Multiple regulatory changes combine to drive yeast’s ability to metabolize non-preferred sugars.
Five-carbon sugars such as xylose are abundant in plant biomass but are not readily broken down by the yeasts and other microbes used for biofuel production. Even yeast strains engineered to express xylose conversion enzymes fail to recognize xylose as a consumable sugar, suggesting that additional metabolic changes may be needed to drive efficient fermentation of non-preferred sugars.
Researchers at the Great Lakes Bioenergy Research Center (GLBRC) and colleagues at the University of Wisconsin–Madison investigated a series of yeast strains with varying abilities to ferment xylose anaerobically in order to explore the underlying physiological mechanisms that enable the evolved strains to convert xylose into biofuels. The work reveals that a host of regulatory changes and networks combine to mediate xylose fermentation.
The results suggest that widespread remodeling of cellular pathways, rather than individual metabolic changes, may be needed to achieve efficient biofuel production from xylose. Some of these changes may require rewiring regulatory networks in ways that decouple traditionally linked cellular functions such as growth and metabolism. A better understanding of cellular regulation of these functions may guide microbial engineering efforts to drive activity of desired production pathways while minimizing off-target effects.
Knowing that xylose conversion enzymes alone are insufficient to drive yeasts to break down the sugar at high rates, the researchers worked to dissect the broader metabolic and regulatory context needed for anaerobic xylose fermentation.
For this, they turned to a series of lab-evolved yeast strains that show progressive improvements in the ability to use xylose, either in the presence or absence of oxygen. The researchers applied multiple comparative systems biology approaches to identify transcript, protein, and phosphorylation differences across these strains that correlate with an improved capacity to use xylose. They also used a novel network analysis to infer the cellular regulatory networks most likely to mediate the observed phosphorylation differences.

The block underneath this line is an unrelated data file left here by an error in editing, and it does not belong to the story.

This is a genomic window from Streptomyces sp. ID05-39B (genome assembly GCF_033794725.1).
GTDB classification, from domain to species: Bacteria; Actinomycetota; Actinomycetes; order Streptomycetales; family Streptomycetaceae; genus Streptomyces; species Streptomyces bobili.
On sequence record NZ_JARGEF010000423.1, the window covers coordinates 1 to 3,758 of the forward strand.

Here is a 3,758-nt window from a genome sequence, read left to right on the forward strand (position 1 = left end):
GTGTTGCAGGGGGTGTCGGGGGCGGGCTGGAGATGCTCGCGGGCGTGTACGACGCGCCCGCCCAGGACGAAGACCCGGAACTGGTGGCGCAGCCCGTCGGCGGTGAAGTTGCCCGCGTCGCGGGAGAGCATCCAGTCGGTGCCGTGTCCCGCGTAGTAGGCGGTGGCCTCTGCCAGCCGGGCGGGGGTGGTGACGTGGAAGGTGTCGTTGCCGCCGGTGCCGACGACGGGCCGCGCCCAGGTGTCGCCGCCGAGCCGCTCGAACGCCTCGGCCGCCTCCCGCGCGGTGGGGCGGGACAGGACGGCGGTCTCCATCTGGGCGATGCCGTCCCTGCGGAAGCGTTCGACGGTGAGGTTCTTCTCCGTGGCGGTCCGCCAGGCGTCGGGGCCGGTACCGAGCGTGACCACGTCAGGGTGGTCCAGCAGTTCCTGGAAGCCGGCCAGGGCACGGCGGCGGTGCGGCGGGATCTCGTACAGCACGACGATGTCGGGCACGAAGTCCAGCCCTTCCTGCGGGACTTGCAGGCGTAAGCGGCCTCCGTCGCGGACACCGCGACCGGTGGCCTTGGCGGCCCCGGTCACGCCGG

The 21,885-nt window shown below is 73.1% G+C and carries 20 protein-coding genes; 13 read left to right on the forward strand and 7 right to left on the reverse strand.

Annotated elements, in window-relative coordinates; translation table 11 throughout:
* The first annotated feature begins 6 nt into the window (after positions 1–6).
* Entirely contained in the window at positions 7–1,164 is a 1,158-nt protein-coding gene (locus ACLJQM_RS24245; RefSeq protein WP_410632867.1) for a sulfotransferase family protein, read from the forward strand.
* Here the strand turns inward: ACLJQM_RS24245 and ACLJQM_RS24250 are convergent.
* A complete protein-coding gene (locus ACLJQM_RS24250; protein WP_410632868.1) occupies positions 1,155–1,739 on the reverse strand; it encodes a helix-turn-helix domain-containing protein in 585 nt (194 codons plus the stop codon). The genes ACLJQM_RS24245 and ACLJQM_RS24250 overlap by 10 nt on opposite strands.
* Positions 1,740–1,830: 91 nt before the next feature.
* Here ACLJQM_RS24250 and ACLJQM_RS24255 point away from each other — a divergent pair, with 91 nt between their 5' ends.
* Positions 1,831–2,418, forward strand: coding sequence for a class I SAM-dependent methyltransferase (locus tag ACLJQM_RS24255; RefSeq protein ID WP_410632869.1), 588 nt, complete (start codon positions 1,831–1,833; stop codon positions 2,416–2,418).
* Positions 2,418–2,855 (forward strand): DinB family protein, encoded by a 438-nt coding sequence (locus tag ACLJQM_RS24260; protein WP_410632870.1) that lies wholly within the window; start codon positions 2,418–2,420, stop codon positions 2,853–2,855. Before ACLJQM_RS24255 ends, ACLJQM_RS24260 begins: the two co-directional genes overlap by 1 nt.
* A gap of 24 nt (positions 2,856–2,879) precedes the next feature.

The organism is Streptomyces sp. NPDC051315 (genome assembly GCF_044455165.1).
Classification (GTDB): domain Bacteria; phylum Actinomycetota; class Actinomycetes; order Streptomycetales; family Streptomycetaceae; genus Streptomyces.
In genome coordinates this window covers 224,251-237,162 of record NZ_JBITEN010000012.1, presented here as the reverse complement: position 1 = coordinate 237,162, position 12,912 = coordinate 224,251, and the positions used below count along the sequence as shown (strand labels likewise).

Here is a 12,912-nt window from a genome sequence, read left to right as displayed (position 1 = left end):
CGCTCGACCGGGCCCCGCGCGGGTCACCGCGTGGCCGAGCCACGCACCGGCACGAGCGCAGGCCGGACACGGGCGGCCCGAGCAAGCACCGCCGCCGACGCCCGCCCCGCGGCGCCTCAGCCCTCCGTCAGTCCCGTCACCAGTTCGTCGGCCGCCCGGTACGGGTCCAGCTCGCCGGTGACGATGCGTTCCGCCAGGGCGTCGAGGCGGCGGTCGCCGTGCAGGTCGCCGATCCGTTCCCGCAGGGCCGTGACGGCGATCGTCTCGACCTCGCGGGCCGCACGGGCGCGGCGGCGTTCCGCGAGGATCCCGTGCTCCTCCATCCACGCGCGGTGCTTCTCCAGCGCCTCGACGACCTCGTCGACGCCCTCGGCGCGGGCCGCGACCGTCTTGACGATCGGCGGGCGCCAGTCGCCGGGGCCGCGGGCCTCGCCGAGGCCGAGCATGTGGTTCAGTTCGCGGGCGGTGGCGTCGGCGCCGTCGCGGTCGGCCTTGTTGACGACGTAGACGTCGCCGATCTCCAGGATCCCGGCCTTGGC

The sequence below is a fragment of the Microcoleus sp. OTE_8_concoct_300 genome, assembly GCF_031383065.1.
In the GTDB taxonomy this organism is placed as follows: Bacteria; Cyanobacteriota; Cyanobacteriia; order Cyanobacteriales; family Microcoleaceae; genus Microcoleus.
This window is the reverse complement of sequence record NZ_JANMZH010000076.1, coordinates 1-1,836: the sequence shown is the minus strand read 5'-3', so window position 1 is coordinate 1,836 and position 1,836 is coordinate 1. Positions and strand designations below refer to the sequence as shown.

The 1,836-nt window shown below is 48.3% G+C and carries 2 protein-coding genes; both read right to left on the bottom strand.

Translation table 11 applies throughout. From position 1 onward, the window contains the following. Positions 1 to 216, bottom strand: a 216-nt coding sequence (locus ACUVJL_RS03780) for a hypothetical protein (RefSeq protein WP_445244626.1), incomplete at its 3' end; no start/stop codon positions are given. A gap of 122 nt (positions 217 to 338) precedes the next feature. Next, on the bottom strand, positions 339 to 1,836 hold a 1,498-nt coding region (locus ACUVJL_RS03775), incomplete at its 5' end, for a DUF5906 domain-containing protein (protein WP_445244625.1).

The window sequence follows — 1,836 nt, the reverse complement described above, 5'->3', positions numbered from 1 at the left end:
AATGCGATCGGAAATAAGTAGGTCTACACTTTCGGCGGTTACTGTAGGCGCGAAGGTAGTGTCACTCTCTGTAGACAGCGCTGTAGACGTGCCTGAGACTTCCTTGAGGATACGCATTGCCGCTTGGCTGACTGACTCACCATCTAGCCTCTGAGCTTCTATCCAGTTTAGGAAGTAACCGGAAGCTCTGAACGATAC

The team found that changing the expression of individual genes had relatively small – though sometimes significant – effects. Instead, a suite of regulatory changes appears to be required for anaerobic xylose fermentation, with multiple downstream physiological effects combining to drive the phenotype.
The findings support previous evidence of the importance of protein kinase A (PKA) signaling, but show that different routes of PKA activation can lead to distinct outcomes. For example, deletion of the RAS/PKA inhibitor IRA2 drives both growth and metabolism on xylose, while deletion of BCY1, a direct PKA inhibitor, decouples growth and metabolism to allow robust xylose fermentation without division. In addition, the results reveal a surprising connection between the cellular responses to low oxygen and to the type of sugar present.
Together, the results highlight the challenge of predicting specific genetic modifications to engineer a desired outcome, as well as the importance of understanding the broader regulatory context of microbial metabolism to optimize biofuel production.